• "In the late nineteenth century, monumental technological innovations like the telegraph and steam power made America and the world a much smaller place. New technologies also made possible large-scale organization and centralization. Corporations grew exponentially and the rich amassed great fortunes. Those on the short end of these wrenching changes responded in the Populist revolt, one of the most effective challenges to corporate power in American history." "But what did Populism represent? Half a century ago, scholars such as Richard Hofstadter portrayed the Populist movement as an irrational response of backward-looking farmers to the challenges of modernity. Since then, the romantic notion of Populism as the resistance movement of tradition-based and premodern communities to a modern and commercial society has prevailed. In a broad, innovative reassessment, based on a deep reading of archival sources, The Populist Vision argues that the Populists understood themselves as - and were in fact - modern people, who pursued an alternate vision for modern America." "Taking into account both the leaders and the led, The Populist Vision uses a wide lens, focusing on the farmers, both black and white, men and women, while also looking at wage workers and bohemian urbanites. From Texas to the Dakotas, from Georgia to California, farmer Populists strove to use the new innovations for their own ends. They sought scientific and technical knowledge, formed highly centralized organizations, launched large-scale cooperative businesses, and pressed for reforms on the model of the nation's most elaborate bureaucracy - the Postal Service. Hundreds of thousands of Populist farmwomen sought education, employment in schools and offices, and a more modern life. Miners, railroad workers, and other labor Populists joined with farmers to give impetus to the regulatory state. Activists from Chicago, San Francisco, and other new cities provided Populism with a dynamic urban dimension." "This reassessment of the Populist experience is essential reading for anyone interested in the politics, society, and culture of modern American."--BOOK JACKET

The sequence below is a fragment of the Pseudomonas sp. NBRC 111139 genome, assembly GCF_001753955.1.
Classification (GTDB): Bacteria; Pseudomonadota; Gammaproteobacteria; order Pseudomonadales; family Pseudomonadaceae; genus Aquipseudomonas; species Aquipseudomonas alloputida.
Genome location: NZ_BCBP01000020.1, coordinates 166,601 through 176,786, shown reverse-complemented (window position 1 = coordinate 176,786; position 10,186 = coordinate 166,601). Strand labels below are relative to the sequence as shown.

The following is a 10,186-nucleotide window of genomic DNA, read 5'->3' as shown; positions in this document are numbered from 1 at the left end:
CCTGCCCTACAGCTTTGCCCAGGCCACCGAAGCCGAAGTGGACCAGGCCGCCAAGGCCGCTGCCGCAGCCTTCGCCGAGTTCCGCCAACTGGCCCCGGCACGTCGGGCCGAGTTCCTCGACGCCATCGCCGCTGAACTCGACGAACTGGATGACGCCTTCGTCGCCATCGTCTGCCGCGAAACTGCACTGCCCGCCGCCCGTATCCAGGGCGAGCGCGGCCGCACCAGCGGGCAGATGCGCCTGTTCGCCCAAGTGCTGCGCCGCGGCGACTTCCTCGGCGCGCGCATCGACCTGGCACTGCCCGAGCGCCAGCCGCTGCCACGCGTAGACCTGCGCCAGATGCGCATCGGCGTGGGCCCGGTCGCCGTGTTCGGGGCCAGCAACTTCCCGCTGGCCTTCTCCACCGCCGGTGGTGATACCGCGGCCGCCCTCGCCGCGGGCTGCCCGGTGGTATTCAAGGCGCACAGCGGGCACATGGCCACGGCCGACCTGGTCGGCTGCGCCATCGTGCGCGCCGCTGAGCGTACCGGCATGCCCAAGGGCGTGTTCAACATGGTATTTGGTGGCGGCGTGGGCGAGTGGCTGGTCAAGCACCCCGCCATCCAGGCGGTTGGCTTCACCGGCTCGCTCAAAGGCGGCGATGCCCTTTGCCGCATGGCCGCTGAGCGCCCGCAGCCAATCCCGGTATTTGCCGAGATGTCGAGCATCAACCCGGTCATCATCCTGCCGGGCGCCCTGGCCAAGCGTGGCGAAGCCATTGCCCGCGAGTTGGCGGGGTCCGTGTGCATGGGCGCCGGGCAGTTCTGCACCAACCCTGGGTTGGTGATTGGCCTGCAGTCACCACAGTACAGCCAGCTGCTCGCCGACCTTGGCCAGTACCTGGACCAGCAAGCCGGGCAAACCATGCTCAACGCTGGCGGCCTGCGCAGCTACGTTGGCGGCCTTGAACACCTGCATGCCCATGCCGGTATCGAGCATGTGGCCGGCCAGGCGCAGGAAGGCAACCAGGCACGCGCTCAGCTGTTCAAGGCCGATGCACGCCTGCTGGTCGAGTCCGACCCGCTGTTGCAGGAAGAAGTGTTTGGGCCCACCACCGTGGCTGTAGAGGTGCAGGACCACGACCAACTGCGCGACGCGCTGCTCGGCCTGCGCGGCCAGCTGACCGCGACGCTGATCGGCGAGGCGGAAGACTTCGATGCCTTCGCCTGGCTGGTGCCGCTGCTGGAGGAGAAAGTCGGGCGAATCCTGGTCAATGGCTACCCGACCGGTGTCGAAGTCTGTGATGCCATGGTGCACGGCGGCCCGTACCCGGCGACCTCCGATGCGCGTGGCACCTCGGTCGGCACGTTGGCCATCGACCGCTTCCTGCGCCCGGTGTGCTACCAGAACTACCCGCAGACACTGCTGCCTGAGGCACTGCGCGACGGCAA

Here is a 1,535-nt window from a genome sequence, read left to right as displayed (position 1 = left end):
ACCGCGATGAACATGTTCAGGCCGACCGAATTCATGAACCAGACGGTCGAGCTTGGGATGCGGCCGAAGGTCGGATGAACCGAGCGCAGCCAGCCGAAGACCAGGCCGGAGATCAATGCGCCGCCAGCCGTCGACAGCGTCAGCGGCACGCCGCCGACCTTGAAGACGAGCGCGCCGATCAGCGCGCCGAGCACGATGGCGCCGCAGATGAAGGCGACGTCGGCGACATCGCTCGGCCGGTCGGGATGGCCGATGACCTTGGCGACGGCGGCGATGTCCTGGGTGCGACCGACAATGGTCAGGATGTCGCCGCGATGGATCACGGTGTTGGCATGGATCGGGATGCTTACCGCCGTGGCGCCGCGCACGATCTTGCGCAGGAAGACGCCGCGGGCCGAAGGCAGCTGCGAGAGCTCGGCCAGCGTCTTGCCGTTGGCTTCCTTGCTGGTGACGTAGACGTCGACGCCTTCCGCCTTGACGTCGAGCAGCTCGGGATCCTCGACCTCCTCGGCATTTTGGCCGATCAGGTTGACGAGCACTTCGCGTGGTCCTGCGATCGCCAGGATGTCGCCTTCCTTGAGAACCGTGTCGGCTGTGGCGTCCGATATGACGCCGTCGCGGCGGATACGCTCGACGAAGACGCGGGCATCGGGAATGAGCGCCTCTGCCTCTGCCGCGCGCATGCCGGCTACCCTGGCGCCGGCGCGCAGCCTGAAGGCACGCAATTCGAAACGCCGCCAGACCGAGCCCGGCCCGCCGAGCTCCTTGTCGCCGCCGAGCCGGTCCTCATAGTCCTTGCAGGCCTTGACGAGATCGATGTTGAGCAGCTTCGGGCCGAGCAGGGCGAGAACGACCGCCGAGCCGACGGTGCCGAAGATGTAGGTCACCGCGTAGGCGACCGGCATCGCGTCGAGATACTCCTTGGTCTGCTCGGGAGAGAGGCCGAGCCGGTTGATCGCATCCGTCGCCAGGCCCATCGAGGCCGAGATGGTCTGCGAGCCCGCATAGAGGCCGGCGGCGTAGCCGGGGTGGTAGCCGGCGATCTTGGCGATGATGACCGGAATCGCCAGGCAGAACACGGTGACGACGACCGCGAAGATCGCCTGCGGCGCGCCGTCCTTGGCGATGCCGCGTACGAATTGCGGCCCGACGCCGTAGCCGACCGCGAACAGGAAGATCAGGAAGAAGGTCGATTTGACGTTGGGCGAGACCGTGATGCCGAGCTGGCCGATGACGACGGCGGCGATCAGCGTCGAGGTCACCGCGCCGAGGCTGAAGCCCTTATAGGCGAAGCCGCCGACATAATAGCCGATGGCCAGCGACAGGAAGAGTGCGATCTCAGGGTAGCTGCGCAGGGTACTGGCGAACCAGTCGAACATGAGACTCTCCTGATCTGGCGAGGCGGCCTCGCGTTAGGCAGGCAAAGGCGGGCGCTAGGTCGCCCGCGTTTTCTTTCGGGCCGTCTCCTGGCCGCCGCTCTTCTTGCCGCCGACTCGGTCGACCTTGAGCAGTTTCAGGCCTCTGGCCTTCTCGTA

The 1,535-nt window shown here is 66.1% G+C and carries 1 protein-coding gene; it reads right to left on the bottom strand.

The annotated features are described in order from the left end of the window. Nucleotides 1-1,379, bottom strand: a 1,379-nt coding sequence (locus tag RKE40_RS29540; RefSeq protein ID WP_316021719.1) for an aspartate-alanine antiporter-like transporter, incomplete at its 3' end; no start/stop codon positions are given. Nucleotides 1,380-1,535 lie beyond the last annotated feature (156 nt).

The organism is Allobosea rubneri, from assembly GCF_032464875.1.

Cataloging source
DLC
http://library.link/vocab/creatorName
Postel, Charles
Dewey number
973.8
Illustrations
illustrations
Index
index present
LC call number
E661
LC item number
.P67 2007
Literary form
non fiction
Nature of contents
bibliography
http://library.link/vocab/subjectName
  • Populism
  • Social movements
  • Farmers
  • Working class
  • Middle class
  • Capitalism
  • Farmers
  • Working class
  • Middle class
  • United States
  • United States
  • United States
Label
The populist vision, Charles Postel
Instantiates
Publication
Bibliography note
Includes bibliographical references (pages 349-377) and index
Carrier category
volume
Carrier category code
  • nc
Carrier MARC source
rdacarrier
Content category
text
Content type code
  • txt
Content type MARC source
rdacontent
Contents
Modern times -- I: Farmers -- Push and energy : boosterism and rural reform -- Knowledge and power : machinery of modern education -- A better woman : independence of thought and action -- A farmers' trust : cooperative economies of scale -- II: Populists -- Business politics : state models and political frameworks -- Race progress : shaping a new racial order -- Confederation : urban, labor, and nonconformist reform -- Shrine of science : innovation in populist faith -- Conclusion : populist defeat and its meaning
Control code
71350615
Dimensions
24 cm
Extent
xiv, 397 pages
Isbn
9780195176506
Isbn Type
(cloth : alk. paper)
Lccn
2006051396
Media category
unmediated
Media MARC source
rdamedia
Media type code
  • n
Other physical details
illustrations
System control number
(OCoLC)71350615
Label
The populist vision, Charles Postel
Publication
Bibliography note
Includes bibliographical references (pages 349-377) and index
Carrier category
volume
Carrier category code
  • nc
Carrier MARC source
rdacarrier
Content category
text
Content type code
  • txt
Content type MARC source
rdacontent
Contents
Modern times -- I: Farmers -- Push and energy : boosterism and rural reform -- Knowledge and power : machinery of modern education -- A better woman : independence of thought and action -- A farmers' trust : cooperative economies of scale -- II: Populists -- Business politics : state models and political frameworks -- Race progress : shaping a new racial order -- Confederation : urban, labor, and nonconformist reform -- Shrine of science : innovation in populist faith -- Conclusion : populist defeat and its meaning
Control code
71350615
Dimensions
24 cm
Extent
xiv, 397 pages
Isbn
9780195176506
Isbn Type
(cloth : alk. paper)
Lccn
2006051396
Media category
unmediated
Media MARC source
rdamedia
Media type code
  • n
Other physical details
illustrations
System control number
(OCoLC)71350615

Library Locations

    • Thomas Jefferson LibraryBorrow it
      1 University Blvd, St. Louis, MO, 63121, US
      38.710138 -90.311107